Or consider the dishwasher. A life-changing device that relieves a significant chunk of the daily grind of parenting. You never realise just how good you have it until you move into a rental house without one, or your beloved appliance decides to give up the ghost and die completely. And why might that happen? Well, it’s the gunk, stupid—bits of food clogged up in the wastewater chute, requiring another Marioesque dive into a pipe, but lacking delightful gold coins, princesses and mushrooms, just more ossified ooze you had no idea existed.
It’s all slime, all the time—on everything, everywhere, all at once—and you’ll never know which secret gathering of gloop will cause the next breakdown, because there’s no way to know where they all are. How are we supposed to know about all of these things? Who is the person that tells us, when we become adults and parents: “Hey, I have to tell you something about your house, and its secret cheat code—15 classified locations that contain a thing that regularly needs to be cleaned, emptied, or serviced, and if you don’t do it, your house might fall apart, or be blown down by an aggressive wolf who claims to know someone inside.”
Did you know? And if you did, WHY DIDN’T YOU TELL ME?!?
3 things to read this week
“There is 1 week until Mother's Day” by Claire Zulkey in Evil Witches Newsletter. PSA for dads in the US, Canada, Australia, New Zealand, India, China, Japan, most of South America, and big chunks of Europe (with the obvious exception of the UK)—it would be a dereliction of duty if I didn’t remind you it is five days until Mother’s Day. Zulkey offers 10 tips to make sure you “can perhaps play a tiny role in making [this day] alright.”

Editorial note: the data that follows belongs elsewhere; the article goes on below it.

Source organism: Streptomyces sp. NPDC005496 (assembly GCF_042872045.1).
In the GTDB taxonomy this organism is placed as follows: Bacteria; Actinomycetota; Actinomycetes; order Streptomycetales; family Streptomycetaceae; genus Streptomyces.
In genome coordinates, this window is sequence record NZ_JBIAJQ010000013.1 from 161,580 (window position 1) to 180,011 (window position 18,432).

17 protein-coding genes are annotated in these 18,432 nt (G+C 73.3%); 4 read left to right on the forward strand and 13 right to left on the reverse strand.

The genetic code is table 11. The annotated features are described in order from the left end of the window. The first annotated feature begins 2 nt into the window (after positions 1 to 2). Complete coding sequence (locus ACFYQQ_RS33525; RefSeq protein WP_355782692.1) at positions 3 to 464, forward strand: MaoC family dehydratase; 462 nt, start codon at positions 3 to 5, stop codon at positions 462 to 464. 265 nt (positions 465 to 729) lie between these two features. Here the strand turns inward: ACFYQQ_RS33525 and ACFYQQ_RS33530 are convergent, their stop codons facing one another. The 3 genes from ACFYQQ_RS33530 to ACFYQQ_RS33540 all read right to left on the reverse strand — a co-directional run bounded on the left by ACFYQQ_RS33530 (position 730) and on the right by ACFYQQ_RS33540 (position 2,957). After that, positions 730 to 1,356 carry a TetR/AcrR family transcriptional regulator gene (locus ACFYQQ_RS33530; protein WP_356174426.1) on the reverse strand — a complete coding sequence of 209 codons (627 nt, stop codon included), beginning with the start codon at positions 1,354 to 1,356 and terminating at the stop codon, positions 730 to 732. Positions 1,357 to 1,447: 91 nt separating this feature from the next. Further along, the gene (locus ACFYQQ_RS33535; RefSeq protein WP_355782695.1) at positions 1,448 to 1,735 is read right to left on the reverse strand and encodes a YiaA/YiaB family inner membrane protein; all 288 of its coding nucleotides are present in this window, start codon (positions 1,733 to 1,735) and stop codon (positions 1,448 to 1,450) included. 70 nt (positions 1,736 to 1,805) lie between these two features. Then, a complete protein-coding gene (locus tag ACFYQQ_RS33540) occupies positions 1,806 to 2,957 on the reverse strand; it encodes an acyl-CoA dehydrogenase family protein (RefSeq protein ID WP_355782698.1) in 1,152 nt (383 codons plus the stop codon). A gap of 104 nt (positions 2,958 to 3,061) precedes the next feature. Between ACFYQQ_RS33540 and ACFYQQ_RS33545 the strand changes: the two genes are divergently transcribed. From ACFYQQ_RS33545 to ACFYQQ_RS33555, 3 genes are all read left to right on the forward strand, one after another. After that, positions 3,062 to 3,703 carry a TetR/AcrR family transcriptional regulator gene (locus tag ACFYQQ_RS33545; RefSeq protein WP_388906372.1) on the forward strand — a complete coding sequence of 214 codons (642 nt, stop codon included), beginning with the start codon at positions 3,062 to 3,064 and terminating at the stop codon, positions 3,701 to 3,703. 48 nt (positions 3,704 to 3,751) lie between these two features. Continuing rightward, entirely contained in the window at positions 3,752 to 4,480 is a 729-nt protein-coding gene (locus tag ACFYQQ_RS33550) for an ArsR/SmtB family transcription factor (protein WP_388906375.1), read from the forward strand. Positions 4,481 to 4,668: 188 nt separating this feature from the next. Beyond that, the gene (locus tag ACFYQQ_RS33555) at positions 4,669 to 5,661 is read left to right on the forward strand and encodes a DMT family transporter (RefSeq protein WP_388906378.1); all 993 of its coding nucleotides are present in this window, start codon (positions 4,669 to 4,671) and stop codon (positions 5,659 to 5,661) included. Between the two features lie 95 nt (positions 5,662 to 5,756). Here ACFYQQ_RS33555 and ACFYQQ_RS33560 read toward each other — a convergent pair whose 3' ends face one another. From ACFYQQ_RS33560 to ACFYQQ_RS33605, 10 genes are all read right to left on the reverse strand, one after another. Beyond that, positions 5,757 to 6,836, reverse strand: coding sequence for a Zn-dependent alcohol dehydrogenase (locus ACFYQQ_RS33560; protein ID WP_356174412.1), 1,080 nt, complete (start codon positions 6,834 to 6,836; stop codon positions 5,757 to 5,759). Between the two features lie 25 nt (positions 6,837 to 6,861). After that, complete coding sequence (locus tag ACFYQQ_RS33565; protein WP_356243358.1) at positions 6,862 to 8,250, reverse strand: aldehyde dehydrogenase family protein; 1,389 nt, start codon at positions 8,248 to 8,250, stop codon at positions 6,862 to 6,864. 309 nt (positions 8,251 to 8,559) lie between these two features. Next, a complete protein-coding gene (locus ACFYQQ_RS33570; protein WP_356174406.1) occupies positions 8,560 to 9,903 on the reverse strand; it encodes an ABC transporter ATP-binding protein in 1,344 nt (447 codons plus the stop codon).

“Watching ‘The Super Mario Bros. Movie’ With My Six-Year-Old Was Surprisingly Emotional” by Patrick Klepek in Vice. We lost ourselves in Mushroom Kingdom earlier this month, and had a blast doing so. As a long-time gamer and Nintendo fanboy, I hadn’t quite been able to put my finger on all the feelings that came with it, but a lot of what Klepek captures here resonated. My two have started getting into the Switch, and are slowly getting better at Mario Kart 8. I will, however, still red shell them into oblivion without a moment’s hesitation. Life is hard. Best they learn it at home before the world teaches them.Go read this whilst the Vice website is still up, I guess? “You can have the best of intentions when it comes to letting children be their own people, but especially early on, intention matters less; they are partly a reflection of you and an ever-evolving mixture of other things building into a unique identity.”
“Not Being Able To Have A Baby Was Devastating. Then I Found People Who Embraced A Childfree Life” by Helen Pidd in The Guardian. One thing I want to explore more here is the growing trend of both men and women who choose to live a childfree life. Andrew touched on it last week in his climate essay, but there’s more to mine here, especially how the modern fatherhood experience increasingly means choosing not to have a child, and being a fatherhood figure to others. This Guardian article chronicles Pidd exploring the burgeoning communities forming around childfree living, and visiting a We Are Childfree meetup in Berlin. “Forty strangers offered to tell their stories, and the project took off. During the pandemic, Noble and her husband, James Glazebrook, decided to devote more time and resources to building what is now Europe’s fastest-growing childfree network. Their website hosts 200 diverse stories of people living their best lives without children, usually but not always by choice, and their podcast features interviews with childfree pioneers.”
Dad joke Special Edition
Finally: please introduce me to your therapist
The Therapy Fund hit a little bump last week when I was informed that non-US therapists can’t work with US dads, for all kinds of insurance and legal issues. So, I’m on the hunt for your recommendations for US-based therapists who are taking on new clients, and are happy to work over Zoom. Bonus points if they’re not based in a major US city—I heard the going rate for a therapist in New York is around $250 a session, which would wipe out the fund pretty quickly. Hit reply here, or send me an email, if you’ve worked with someone you’d happily recommend to other dads. Thank you!
How did you like this week’s issue? Hope you enjoyed the illustration. Who needs DALL·E or Midjourney when you have talented, compliant kids?